Sailing in Cuba - Cayo Largo and onwards
The tiny island of Cayo Largo is a big earner of foreign currency for Cuba. Cut off from the world by the USA embargo and bullying, Cuba has had to survive and develop as it can. In Cayo Largo, in addition to the resorts, there is the modern marina to encourage tourism. A bar on the marina serves cocktails and snacks, a hotel and restaurant a medical clinic, small shop and post office, turtle farm and the marina office.
Immigration is taken very seriously and the officials are friendly and smiling but the process is not taken lightly. Crew lists are inspected with passports and all crew present, duly stamped and signed, before we are free to enjoy the island.
Water and power are available on the quay when they are available in the town. The nearby airport brings tourists in and out and five taxis service the resorts which line a strip of white sand beach along the southern shore.
The clinic is simple but well run and the doctor who looks about 20 years old is competent as is his staff as we find out when one of our crew has to be medicated. De-hydrated after days of the Cuba version of Bali-belly two bottles of fluid are administered and a prescription – good to go!
The bay outside the harbor is a perfect anchorage for yachts not in need of water or town services. The white sand beach Playa Sirena, recently rated in the world top ten, is just outside the anchorage and her stunning white sand wraps around the entrance to the bay where skippers beach their catamaran for passengers to step ashore.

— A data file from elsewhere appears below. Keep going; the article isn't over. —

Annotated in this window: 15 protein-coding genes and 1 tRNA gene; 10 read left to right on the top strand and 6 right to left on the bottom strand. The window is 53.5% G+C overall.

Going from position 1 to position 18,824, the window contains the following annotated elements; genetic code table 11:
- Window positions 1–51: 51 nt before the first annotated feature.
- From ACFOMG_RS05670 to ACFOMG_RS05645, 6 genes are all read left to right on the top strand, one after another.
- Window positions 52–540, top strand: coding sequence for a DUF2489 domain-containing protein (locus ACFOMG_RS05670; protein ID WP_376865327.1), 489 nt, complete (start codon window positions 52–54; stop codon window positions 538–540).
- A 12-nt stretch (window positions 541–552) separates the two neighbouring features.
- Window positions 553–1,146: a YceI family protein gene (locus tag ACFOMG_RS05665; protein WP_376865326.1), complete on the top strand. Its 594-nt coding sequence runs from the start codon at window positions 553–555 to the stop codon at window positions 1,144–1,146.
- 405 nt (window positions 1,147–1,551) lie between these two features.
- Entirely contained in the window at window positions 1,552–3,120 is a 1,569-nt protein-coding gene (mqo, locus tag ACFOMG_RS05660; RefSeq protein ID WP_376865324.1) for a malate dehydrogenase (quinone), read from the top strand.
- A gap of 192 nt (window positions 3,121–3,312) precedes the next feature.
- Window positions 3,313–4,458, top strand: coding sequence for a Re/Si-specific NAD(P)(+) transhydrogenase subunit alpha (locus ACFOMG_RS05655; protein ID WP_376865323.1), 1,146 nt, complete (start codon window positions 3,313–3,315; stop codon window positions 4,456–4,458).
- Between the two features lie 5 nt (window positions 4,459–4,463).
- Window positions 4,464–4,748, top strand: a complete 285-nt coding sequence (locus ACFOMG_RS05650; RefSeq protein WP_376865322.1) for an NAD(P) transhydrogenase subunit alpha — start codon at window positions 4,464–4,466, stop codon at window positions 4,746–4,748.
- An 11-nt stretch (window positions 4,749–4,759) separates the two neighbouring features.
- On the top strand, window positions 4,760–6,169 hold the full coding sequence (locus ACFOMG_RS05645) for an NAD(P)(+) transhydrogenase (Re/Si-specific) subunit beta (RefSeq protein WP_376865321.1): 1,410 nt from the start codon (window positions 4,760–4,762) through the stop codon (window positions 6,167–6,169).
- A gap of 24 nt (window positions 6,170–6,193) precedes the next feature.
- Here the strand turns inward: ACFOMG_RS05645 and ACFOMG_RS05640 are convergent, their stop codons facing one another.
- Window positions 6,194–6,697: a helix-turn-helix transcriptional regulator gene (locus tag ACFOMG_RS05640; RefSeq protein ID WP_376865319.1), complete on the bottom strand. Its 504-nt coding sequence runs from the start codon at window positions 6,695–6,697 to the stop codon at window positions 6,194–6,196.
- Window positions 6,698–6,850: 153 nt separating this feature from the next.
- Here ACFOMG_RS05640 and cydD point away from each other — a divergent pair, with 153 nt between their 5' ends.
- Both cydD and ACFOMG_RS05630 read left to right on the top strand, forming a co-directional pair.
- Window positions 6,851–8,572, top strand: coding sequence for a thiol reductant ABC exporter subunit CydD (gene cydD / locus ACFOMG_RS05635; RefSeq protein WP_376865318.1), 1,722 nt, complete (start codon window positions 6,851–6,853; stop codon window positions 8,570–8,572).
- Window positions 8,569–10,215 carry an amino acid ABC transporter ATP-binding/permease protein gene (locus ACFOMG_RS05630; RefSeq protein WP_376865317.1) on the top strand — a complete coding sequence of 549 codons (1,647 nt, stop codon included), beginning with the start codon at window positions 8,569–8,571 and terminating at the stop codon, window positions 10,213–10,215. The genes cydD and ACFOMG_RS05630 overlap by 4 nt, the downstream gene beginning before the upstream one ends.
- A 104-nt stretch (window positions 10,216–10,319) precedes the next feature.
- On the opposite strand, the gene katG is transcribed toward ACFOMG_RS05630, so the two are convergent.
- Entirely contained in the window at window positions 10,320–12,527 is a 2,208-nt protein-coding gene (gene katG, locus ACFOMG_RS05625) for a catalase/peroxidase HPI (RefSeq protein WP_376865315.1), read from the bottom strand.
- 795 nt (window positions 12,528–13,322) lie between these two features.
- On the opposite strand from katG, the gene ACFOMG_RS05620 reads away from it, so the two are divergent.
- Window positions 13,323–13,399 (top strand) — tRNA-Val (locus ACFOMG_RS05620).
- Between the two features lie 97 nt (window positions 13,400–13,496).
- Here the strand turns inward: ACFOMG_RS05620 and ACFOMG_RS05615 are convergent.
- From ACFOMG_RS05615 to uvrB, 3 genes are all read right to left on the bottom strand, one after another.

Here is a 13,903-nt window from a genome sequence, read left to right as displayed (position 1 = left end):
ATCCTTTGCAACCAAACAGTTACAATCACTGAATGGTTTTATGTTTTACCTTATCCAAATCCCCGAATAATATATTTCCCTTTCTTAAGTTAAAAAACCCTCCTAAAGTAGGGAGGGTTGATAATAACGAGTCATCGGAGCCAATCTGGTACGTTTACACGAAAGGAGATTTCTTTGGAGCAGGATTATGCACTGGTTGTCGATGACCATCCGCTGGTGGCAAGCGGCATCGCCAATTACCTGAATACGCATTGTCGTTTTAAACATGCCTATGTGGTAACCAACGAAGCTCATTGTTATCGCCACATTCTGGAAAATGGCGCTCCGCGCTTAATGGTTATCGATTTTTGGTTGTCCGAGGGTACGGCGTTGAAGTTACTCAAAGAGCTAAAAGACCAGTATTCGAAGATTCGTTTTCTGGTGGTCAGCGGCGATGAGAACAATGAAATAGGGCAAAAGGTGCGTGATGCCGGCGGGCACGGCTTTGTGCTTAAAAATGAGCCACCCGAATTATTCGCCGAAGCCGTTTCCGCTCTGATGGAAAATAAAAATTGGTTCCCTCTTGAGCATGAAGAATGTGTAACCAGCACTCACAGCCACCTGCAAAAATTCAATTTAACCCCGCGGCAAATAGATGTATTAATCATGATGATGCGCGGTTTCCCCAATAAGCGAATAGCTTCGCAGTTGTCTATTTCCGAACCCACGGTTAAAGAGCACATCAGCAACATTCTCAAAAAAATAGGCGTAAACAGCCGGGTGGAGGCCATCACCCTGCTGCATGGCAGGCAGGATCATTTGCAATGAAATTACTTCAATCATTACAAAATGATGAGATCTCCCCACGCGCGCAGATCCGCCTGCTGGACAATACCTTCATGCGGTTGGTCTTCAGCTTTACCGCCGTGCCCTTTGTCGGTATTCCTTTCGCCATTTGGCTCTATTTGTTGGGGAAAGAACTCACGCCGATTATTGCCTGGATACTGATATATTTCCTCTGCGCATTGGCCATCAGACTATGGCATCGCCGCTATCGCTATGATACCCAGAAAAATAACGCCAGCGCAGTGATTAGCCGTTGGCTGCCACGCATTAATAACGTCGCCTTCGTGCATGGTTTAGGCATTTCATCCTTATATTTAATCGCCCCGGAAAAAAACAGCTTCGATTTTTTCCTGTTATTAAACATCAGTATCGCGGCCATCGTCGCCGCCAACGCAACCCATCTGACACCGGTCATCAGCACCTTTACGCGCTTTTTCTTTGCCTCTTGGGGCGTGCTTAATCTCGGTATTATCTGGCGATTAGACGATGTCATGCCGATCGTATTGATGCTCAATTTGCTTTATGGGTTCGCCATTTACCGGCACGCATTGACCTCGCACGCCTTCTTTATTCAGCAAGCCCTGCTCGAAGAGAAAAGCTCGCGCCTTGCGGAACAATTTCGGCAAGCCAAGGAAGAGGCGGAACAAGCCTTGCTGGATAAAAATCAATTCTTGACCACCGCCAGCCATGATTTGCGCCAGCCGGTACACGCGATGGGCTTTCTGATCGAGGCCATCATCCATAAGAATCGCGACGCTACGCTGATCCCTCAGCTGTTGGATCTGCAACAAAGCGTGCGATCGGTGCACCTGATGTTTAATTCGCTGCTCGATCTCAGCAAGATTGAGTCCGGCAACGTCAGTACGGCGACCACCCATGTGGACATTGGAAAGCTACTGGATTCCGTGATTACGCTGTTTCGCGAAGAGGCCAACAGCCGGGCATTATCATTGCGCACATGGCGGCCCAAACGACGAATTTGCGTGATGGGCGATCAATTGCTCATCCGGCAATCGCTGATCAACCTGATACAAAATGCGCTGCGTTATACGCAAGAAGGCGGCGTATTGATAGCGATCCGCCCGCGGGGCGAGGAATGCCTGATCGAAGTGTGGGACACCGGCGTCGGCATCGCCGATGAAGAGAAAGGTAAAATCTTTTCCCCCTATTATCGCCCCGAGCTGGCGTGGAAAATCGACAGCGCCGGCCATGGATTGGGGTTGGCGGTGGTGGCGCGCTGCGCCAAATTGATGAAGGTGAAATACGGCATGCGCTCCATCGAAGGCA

In the same bay the famous iguanas have a similar white sand resort to themselves and the tourists wade ashore to inspect these local vegetarian inhabitants. With the warm water, soft white sand and the sunshine in this protected bay it is too easy to suppose this paradise is never changing. But hurricanes have been known to wreak havoc here.
The area is the perfect leisure day place to rest after the long two day motor sail from Cienfuegos. Swimming or walking, resting or exploring our crews are met with the now customary experience of meeting polite, helpful people at every turn. The WIFI however continues to frustrate any hardy habitual addicts who cannot leave it alone.
At first sailing to Cayo Rosario but eventually motoring our arrival and anchoring for the night is followed by a BBQ on board including freshly caught fish and lobster. Unbelievable! The local skipper Carlos has worked in these waters for 25 years and certainly knows his way around and Vlad has grown up here. This is his back yard so the two of them are indispensable and have now settled in comfortably with us as part of the team.
Both are a wealth of information and local knowledge – a trip here would be so much less without them. They share our table, our jokes and proudly show us their place.
After another breezy night the day warms and calms. We are two cats together in the bay and the turquoise water stretches as far as the eye can see with the exception of the low reef and low tree clad island.
As we return by the same route one day drifts into the next in a sundrenched rhythm with the sound of the sea and wind in our ears and the smell of salt water on our browning skins. We feast on the bounty these waters bring to our table.